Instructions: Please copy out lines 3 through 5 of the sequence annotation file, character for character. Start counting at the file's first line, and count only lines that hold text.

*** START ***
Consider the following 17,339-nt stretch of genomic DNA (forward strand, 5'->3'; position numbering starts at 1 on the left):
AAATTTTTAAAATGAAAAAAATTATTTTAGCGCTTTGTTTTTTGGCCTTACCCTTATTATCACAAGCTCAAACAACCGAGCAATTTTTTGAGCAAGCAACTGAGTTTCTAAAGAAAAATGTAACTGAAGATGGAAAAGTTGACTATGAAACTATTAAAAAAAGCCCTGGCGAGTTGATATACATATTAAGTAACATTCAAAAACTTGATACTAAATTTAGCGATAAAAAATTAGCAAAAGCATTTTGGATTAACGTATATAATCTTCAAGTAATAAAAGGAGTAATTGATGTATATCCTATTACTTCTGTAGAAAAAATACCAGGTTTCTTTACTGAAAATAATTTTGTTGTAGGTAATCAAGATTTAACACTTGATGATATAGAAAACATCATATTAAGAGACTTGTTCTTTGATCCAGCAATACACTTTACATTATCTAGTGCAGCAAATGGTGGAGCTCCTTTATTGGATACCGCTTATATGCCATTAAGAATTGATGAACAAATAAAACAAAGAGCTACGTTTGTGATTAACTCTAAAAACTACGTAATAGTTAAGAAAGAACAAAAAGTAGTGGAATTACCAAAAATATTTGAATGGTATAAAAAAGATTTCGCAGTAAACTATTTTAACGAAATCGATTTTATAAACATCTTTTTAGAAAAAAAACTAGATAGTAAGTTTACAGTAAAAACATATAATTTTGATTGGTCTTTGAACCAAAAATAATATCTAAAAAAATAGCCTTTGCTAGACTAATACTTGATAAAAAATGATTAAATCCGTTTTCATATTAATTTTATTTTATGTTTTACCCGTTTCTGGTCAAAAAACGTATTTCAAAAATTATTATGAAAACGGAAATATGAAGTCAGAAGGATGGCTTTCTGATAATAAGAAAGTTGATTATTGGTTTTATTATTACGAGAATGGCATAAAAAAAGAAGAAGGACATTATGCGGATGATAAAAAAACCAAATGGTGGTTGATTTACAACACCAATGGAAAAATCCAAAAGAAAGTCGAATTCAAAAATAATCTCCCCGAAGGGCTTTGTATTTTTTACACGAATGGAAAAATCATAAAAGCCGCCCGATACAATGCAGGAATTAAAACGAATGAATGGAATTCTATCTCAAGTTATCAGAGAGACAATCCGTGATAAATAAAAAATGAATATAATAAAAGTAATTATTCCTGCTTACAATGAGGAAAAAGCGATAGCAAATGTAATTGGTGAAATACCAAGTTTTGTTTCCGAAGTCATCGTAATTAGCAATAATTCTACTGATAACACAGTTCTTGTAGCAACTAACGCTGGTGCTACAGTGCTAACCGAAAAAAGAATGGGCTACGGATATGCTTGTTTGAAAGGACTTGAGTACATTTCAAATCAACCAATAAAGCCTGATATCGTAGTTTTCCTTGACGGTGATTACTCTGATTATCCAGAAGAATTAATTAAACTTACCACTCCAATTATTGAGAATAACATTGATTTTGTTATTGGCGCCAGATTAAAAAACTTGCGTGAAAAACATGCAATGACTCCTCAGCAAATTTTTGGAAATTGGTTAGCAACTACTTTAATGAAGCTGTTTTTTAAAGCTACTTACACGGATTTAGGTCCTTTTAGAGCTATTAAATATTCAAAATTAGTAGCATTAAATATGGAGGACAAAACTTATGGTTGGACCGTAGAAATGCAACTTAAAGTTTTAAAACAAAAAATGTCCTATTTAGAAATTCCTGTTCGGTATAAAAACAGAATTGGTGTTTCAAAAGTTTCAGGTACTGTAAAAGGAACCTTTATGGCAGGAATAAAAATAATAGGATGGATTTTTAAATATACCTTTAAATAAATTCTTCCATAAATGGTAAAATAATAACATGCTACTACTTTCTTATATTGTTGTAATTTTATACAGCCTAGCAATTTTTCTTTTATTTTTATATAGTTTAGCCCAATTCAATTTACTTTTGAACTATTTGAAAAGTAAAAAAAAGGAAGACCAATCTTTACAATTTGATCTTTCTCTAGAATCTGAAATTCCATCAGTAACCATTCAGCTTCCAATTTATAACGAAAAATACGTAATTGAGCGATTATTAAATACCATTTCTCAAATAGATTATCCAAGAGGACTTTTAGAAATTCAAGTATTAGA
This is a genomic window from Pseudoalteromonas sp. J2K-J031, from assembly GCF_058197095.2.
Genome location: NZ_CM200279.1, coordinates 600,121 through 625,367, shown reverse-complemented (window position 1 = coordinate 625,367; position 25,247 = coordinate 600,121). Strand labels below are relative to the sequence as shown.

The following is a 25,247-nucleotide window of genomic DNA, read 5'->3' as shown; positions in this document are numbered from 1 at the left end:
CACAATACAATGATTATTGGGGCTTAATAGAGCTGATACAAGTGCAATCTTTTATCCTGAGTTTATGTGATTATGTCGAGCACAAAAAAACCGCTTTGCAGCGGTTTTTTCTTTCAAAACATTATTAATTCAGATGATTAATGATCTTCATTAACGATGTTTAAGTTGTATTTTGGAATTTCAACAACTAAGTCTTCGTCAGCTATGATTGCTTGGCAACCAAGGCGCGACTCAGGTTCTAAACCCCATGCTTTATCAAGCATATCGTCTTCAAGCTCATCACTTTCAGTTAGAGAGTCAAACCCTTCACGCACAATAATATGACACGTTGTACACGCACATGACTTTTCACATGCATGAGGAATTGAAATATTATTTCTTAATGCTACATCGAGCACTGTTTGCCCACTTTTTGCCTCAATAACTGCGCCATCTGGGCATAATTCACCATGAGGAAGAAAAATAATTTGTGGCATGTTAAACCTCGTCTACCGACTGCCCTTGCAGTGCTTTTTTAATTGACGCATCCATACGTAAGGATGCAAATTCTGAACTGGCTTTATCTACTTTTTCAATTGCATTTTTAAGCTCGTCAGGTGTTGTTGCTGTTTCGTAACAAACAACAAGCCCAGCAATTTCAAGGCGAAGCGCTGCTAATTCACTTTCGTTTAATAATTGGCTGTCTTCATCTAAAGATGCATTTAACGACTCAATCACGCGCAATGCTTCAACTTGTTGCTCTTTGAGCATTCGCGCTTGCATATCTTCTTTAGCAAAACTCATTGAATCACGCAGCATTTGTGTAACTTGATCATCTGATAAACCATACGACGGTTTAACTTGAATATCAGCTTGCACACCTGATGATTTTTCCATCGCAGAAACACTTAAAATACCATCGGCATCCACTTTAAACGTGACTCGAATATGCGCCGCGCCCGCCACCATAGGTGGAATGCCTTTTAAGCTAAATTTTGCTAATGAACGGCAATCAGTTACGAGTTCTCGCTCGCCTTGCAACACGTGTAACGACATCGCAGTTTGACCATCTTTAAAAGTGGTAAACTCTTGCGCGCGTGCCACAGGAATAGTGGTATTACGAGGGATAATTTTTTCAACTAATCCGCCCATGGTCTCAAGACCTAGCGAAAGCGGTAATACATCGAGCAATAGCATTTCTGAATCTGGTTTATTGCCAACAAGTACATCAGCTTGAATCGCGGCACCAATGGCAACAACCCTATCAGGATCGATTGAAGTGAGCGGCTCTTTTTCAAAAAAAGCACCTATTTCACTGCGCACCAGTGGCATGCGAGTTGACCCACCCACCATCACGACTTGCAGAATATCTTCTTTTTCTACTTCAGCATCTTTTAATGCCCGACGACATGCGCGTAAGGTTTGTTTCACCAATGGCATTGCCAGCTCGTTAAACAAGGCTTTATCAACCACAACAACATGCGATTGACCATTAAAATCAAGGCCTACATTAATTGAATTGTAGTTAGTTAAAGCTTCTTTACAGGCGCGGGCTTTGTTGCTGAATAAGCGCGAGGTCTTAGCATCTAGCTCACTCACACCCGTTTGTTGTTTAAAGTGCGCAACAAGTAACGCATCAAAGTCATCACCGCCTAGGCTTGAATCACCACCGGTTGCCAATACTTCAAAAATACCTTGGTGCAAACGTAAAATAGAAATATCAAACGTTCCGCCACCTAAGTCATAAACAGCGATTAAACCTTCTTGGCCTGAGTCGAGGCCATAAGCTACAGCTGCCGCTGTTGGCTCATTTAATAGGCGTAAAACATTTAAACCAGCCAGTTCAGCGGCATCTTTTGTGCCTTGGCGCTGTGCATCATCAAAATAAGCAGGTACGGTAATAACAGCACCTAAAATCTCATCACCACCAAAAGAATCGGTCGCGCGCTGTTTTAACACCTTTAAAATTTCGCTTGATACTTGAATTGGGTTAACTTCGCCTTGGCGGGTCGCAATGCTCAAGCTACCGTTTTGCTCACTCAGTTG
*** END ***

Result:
This is a genomic window from Pseudoalteromonas sp. J2K-J031, from assembly GCF_058197095.2.
Genome location: NZ_CM200279.1, coordinates 600,121 through 625,367, shown reverse-complemented (window position 1 = coordinate 625,367; position 25,247 = coordinate 600,121). Strand labels below are relative to the sequence as shown.

The following is a 25,247-nucleotide window of genomic DNA, read 5'->3' as shown; positions in this document are numbered from 1 at the left end: